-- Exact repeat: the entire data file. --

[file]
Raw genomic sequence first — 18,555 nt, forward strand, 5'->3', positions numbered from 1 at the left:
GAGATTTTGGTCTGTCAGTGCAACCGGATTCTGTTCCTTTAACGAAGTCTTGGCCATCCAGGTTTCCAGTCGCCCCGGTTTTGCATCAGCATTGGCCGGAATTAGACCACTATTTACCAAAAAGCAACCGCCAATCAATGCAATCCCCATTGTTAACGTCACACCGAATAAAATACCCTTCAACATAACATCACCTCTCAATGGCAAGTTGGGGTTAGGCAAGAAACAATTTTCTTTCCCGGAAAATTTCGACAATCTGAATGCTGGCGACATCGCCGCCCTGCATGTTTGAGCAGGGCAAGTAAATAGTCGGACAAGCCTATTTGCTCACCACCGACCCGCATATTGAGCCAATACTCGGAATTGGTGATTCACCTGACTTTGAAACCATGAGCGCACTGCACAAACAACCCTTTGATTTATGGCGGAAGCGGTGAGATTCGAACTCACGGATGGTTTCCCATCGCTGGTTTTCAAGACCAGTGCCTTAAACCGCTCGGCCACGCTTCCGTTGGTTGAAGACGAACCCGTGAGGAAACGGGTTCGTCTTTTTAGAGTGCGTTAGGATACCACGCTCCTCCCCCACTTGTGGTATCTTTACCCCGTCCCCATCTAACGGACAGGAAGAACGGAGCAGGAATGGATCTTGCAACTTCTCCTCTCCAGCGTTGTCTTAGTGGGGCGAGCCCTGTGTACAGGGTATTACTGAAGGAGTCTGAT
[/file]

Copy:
Raw genomic sequence first — 18,555 nt, forward strand, 5'->3', positions numbered from 1 at the left:
GAGATTTTGGTCTGTCAGTGCAACCGGATTCTGTTCCTTTAACGAAGTCTTGGCCATCCAGGTTTCCAGTCGCCCCGGTTTTGCATCAGCATTGGCCGGAATTAGACCACTATTTACCAAAAAGCAACCGCCAATCAATGCAATCCCCATTGTTAACGTCACACCGAATAAAATACCCTTCAACATAACATCACCTCTCAATGGCAAGTTGGGGTTAGGCAAGAAACAATTTTCTTTCCCGGAAAATTTCGACAATCTGAATGCTGGCGACATCGCCGCCCTGCATGTTTGAGCAGGGCAAGTAAATAGTCGGACAAGCCTATTTGCTCACCACCGACCCGCATATTGAGCCAATACTCGGAATTGGTGATTCACCTGACTTTGAAACCATGAGCGCACTGCACAAACAACCCTTTGATTTATGGCGGAAGCGGTGAGATTCGAACTCACGGATGGTTTCCCATCGCTGGTTTTCAAGACCAGTGCCTTAAACCGCTCGGCCACGCTTCCGTTGGTTGAAGACGAACCCGTGAGGAAACGGGTTCGTCTTTTTAGAGTGCGTTAGGATACCACGCTCCTCCCCCACTTGTGGTATCTTTACCCCGTCCCCATCTAACGGACAGGAAGAACGGAGCAGGAATGGATCTTGCAACTTCTCCTCTCCAGCGTTGTCTTAGTGGGGCGAGCCCTGTGTACAGGGTATTACTGAAGGAGTCTGAT